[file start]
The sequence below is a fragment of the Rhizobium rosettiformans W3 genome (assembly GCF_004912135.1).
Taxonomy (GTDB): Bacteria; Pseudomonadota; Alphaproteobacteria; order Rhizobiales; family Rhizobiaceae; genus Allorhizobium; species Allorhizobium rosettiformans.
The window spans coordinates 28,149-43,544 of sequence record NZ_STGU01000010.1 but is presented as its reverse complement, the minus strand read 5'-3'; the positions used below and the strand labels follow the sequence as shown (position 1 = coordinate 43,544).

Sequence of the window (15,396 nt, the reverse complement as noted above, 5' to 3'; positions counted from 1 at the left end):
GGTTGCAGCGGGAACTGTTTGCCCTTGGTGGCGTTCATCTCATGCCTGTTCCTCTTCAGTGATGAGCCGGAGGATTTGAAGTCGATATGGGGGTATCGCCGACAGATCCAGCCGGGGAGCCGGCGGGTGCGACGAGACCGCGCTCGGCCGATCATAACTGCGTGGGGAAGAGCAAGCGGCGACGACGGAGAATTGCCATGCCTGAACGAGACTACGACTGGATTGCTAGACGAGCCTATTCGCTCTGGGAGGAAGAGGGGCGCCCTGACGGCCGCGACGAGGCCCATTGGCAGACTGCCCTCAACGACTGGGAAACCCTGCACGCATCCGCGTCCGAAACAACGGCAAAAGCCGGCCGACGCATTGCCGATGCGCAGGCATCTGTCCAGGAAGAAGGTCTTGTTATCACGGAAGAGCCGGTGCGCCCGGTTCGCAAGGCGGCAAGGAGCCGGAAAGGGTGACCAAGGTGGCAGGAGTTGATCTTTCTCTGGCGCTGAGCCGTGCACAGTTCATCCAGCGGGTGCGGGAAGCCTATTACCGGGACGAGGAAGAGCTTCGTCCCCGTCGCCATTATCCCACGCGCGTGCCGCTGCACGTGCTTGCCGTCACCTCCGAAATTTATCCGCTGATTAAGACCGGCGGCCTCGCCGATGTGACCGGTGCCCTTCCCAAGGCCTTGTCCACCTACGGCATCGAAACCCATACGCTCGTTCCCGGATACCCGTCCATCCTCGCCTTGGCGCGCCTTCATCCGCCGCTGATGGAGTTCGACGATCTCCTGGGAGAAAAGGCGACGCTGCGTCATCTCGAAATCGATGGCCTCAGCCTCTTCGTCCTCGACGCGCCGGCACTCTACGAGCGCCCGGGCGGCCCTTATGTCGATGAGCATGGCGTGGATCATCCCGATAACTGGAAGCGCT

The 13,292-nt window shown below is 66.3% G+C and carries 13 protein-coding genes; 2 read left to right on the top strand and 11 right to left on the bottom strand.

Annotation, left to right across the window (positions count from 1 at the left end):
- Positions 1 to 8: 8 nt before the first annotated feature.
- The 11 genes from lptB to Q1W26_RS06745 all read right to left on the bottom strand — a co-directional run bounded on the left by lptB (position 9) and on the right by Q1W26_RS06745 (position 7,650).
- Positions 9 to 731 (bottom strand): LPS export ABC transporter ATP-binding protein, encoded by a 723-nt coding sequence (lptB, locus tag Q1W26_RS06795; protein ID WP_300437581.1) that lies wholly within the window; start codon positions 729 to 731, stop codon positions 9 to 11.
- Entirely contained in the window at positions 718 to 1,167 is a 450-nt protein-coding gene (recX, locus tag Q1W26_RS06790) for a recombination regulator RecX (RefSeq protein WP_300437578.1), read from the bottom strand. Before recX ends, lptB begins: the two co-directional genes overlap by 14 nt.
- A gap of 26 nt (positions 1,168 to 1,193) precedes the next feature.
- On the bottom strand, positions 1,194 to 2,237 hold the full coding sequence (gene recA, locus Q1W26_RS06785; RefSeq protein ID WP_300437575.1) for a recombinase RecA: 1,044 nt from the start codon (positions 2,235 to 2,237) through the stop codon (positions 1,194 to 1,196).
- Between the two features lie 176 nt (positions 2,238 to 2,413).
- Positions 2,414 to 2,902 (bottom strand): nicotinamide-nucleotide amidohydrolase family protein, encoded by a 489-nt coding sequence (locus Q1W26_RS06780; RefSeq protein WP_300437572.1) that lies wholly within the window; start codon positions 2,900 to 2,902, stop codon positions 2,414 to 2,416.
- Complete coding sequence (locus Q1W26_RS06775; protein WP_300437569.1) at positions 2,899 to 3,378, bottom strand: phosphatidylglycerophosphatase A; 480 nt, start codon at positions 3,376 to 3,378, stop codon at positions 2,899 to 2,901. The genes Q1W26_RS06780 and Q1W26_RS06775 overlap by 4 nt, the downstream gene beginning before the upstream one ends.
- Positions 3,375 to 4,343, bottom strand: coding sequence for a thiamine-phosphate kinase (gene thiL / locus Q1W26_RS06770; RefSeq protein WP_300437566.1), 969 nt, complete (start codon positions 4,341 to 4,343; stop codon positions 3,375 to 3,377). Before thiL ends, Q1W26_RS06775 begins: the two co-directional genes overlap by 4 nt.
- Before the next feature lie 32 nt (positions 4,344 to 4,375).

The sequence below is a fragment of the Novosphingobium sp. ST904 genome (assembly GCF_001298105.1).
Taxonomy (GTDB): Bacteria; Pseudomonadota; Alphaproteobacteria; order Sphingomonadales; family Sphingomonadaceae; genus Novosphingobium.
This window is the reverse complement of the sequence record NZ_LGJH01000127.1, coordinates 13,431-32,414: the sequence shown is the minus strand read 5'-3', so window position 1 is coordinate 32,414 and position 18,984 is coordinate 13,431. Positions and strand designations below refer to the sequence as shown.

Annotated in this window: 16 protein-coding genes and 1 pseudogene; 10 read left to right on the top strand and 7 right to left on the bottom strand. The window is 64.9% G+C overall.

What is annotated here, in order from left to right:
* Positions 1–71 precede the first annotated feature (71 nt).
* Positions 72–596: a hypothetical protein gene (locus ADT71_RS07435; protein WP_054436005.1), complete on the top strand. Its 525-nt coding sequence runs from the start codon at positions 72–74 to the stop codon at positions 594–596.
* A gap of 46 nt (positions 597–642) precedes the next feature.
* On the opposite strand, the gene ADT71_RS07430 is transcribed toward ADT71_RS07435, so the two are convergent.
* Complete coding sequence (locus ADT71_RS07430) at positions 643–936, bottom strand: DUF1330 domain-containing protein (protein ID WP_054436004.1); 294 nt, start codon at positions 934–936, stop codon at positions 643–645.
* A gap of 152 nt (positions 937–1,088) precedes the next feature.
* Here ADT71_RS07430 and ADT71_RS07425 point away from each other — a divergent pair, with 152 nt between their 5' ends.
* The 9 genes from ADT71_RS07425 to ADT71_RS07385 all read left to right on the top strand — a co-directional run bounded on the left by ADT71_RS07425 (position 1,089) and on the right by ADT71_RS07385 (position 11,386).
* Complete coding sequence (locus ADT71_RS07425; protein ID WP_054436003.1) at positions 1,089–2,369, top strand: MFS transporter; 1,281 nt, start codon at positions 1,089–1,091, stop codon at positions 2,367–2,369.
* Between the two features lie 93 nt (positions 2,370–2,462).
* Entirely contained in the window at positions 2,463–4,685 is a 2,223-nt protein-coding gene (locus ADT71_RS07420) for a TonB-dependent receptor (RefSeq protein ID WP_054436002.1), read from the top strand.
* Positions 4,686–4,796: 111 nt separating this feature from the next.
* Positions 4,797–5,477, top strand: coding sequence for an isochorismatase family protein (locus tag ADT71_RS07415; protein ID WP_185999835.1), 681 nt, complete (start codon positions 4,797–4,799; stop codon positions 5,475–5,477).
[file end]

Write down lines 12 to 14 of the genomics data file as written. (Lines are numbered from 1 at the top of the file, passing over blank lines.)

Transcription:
- A gap of 26 nt (positions 1,168 to 1,193) precedes the next feature.
- On the bottom strand, positions 1,194 to 2,237 hold the full coding sequence (gene recA, locus Q1W26_RS06785; RefSeq protein ID WP_300437575.1) for a recombinase RecA: 1,044 nt from the start codon (positions 2,235 to 2,237) through the stop codon (positions 1,194 to 1,196).
- Between the two features lie 176 nt (positions 2,238 to 2,413).